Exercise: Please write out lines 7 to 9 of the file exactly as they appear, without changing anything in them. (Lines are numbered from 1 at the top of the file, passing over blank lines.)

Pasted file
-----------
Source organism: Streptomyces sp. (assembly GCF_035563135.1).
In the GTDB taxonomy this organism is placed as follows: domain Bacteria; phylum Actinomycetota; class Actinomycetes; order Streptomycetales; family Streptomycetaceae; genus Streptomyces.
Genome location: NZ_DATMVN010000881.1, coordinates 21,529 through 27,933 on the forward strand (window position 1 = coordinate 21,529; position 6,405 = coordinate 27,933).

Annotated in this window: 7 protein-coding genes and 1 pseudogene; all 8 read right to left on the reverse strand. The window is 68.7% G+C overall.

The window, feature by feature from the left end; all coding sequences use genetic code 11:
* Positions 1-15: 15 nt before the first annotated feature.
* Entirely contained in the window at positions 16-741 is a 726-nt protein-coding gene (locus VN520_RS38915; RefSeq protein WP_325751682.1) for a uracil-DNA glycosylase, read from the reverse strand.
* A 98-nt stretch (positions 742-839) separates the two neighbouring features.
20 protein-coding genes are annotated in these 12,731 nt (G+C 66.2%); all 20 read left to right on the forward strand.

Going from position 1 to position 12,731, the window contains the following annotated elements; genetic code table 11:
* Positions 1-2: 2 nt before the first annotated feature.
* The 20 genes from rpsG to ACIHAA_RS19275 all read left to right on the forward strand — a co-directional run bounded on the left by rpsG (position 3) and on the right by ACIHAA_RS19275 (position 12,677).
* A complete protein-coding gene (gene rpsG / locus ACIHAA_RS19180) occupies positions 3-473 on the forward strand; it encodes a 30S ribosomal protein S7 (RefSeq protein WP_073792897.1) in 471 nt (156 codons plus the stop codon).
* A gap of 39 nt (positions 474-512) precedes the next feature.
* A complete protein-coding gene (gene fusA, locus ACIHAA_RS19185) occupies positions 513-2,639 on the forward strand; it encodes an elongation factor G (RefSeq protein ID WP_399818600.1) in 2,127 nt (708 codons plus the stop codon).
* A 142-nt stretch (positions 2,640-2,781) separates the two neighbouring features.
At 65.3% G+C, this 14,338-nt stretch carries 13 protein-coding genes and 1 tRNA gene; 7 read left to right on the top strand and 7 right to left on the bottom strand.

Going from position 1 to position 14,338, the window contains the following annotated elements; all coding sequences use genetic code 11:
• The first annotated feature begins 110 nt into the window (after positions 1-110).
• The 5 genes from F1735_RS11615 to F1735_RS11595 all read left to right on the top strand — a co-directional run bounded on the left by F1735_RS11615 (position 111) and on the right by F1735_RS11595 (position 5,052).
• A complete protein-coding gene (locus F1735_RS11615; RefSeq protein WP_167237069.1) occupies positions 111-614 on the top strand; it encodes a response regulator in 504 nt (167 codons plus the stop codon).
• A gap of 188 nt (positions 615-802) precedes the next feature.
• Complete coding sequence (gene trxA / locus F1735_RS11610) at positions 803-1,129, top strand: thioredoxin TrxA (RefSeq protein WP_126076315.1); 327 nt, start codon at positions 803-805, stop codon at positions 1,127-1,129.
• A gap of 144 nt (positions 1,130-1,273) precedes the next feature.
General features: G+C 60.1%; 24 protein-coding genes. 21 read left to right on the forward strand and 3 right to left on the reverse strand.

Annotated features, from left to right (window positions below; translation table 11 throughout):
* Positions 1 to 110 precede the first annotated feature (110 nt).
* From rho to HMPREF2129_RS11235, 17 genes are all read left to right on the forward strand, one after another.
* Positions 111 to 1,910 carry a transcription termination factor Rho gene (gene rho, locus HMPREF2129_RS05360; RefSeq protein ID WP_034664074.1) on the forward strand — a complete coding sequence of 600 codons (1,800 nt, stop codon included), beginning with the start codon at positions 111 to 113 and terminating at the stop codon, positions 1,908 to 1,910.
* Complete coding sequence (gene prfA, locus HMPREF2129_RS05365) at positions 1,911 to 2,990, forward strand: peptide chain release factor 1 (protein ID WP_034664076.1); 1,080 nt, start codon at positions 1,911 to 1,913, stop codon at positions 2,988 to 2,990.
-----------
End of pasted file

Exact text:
* Entirely contained in the window at positions 16-741 is a 726-nt protein-coding gene (locus VN520_RS38915; RefSeq protein WP_325751682.1) for a uracil-DNA glycosylase, read from the reverse strand.
* A 98-nt stretch (positions 742-839) separates the two neighbouring features.
20 protein-coding genes are annotated in these 12,731 nt (G+C 66.2%); all 20 read left to right on the forward strand.